I would practice leaving for short periods of time. Make the dog realize that you aren't gone forever you will come back.


Never force an excited dog into the crate. Let them get their energy out by playing or chasing. Then settle them down by making them lay down and some petting. Then gently try to convince the dog into the crate with something yummy, preferably something really smelly too. Like cheese or chicken. Try not to use your words. That can get trigger the dog to become excited.

Once the dog is in there, again don't say anything, just leave for about 5-10 mins come back give her a treat.

Repeat over and over for longer durations. Hopefully, she soon realizes there is nothing to worry about. :)
I tried that this afternoon so I could clean our bedroom; just throwing some stuff into wash and vaccuming but she's so little and not fully housebroken that I don't want to leave her unsupervised for even short periods.

She cried the whole time, and when the vaccum came on in the other room she went ballistic.

Still, I suppose all we can do is keep trying.
 

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Does she always wet it or was that a one time thing? had you taken her out to go potty before you put her in there? Did you exercise her? At 7 weeks, just running around the yard for thirty minutes is more then enough (enjoy it ... it wont last long lol). Also I found that a large ball (like a soccer ball because they are tougher) are great because you can gently push them with your foot and they chase them as they roll ... it doesn't take them long to realize they can push it.

as far as crating goes, at 7 weeks, a puppy doesn't have much control over their bowels and bladder. so she may not always know when she has to go, it just sneaks up on her. when Josefina was younger she had to potty every 2 hours or so and they kept up til she was about 8 months, then she could make it with only one potty break in the middle of the night.

If its just because she makes a fuss, put her in there and ignore her, no matter how much she fuss she throws (as long as you have made sure she has gone potty) the SECOND she is quiet, go to her and praise her and let her out.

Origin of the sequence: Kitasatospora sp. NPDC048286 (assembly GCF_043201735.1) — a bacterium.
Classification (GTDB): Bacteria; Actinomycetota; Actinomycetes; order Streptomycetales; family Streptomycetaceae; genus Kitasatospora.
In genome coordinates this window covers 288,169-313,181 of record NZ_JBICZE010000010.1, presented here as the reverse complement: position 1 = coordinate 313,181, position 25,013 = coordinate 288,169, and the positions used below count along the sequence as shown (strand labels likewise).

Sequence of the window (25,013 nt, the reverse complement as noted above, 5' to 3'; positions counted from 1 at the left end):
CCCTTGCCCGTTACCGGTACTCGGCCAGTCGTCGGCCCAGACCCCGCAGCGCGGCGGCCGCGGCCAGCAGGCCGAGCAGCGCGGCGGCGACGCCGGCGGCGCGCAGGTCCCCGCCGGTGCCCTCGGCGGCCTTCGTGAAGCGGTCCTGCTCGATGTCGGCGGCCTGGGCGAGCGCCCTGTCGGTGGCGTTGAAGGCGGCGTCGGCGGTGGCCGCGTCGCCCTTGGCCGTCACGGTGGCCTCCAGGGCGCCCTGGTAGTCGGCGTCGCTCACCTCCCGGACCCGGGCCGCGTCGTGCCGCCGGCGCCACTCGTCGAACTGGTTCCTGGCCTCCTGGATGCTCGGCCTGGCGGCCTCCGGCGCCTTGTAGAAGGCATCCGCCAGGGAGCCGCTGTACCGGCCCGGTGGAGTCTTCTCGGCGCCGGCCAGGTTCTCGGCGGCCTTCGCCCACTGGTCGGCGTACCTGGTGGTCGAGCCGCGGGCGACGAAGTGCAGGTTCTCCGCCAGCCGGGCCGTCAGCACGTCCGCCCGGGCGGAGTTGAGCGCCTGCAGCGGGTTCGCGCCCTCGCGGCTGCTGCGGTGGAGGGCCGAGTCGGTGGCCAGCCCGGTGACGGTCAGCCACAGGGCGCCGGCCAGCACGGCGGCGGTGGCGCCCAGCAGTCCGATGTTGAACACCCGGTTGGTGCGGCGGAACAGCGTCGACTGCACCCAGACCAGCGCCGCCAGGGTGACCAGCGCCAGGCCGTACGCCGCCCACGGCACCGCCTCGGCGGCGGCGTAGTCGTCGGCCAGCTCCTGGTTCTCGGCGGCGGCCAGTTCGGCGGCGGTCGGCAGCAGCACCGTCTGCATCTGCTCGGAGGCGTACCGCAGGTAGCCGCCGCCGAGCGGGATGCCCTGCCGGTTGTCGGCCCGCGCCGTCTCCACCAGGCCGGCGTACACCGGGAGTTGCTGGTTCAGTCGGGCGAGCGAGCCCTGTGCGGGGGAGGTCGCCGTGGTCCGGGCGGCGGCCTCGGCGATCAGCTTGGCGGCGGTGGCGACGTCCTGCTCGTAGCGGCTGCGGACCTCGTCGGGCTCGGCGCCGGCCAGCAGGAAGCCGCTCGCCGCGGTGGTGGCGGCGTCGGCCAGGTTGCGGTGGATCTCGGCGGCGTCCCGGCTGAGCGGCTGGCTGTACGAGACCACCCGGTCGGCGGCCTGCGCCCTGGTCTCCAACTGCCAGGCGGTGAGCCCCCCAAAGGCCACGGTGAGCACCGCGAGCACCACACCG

there isn't really much training other then "no" and learning how to use a leash and collar. so relax and enjoy this stage because once they hit about 4 months ... OMG LOL.

also ... PICS I want to see PICS of this darling
 

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She cried the whole time, and when the vaccum came on in the other room she went ballistic.
Aww...poor thing is probably terrified of the new noise, and maybe it hurts her ears, too.

kikopup has a good video on counterconditioning a dog to scary noise, using the example of a washing machine. Lemme see if I can dig it up for you!

ETA: Bingo. How to train your dog to stop freaking out at noises.

 

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Discussion Starter #8
Thanks guys! The videos are really helpful! Right now I'm working on the very very basics with her until we get those down pat (going over the ones that Kikopup said were the best to start out with-- particularly rewarding calm behavior, as I'd prefer a nice relaxed dog :) ). I don't want to overwhelm her by trying too much at once.

I wish I could figure out what to do with her while I'm vaccuming until I get there, though. My hubby is super allergic to my cat, so I absolutely have to vaccum the floor in our room and living room everyday. Maybe I'll have to watch that one and add it to the roster.